Early books depict the Smithfield as a heavy black dog with a white ring around it’s neck, and sometimes at the feet or tip of the tail, floppy ears, a wedge-shaped head, and a square body with long hair. The name Smithfiels embraced many big working dogs, e.g., early Old English Sheepdogs or Sussex Sheepdogs were also known as Smithfields, though these early versions of that breed should not be compared with the more refined breed we see today.

Because the Smithfield lacked the stamina to work huge acreage in extreme heat, the Smithfield was bred into Australia’s native dog, the "Dingo". A man named Timmins, New South Wales, Australia, did this in c. 1830. This created the "Red Bobtail" strain, or "Timmins’ Biters".

Later, in c. 1840, a man named Thomas Hall imported Two Highland Collies from Scotland. One was a smooth-haired, blue merle. The other was blue merle plus the Italian Greyhound and the Walleyed* Scottish Collie. This mix [Smithfield, Dingo, Highland Collie, etc.] produced dogs with red or blue mottled coats with Dingo-shaped heads. These became known as "Hall’s Heelers". [*a white or blue eye; cf. with the German Coolie/Collie mentioned later in this article.]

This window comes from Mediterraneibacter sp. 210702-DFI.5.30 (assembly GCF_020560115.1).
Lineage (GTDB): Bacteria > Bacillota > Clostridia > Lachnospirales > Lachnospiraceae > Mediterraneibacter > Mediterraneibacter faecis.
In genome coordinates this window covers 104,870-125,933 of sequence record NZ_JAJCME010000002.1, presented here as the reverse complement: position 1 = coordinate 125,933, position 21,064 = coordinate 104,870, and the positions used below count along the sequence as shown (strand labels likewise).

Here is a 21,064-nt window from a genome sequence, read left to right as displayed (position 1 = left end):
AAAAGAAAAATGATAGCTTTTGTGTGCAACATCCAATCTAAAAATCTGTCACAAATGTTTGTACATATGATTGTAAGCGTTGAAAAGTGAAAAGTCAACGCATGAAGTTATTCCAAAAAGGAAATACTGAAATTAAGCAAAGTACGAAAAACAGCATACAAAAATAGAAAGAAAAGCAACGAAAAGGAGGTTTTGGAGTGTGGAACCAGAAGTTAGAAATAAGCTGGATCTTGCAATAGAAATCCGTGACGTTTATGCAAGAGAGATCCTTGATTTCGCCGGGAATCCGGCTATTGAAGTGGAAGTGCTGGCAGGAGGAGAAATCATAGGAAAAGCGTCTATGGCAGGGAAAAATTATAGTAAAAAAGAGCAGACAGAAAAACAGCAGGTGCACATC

Also, later, the Scottish Collie [listed above], which was a result of the Italian Greyhound bred to the Walleyed Scottish Collie, was eliminated because of the Greyhound look and blue eyes. These characteristics were eliminated from the Australian Cattle Dog Standard.

In the 1870’s, two brothers, Jack and Harry Bagust, purchased two of the "Hall’s Heelers" and introduced the Dalmatian bloodline with the aim to instill a love of horses. This cross resulted in canines having a red or blue speckled coat rather than mottled coats. However, with this cross came a loss of some of the working ability. To counter the loss, the Bagusts added the bloodline of the Black and Tan "Kelpie [Australian Sheep Dog].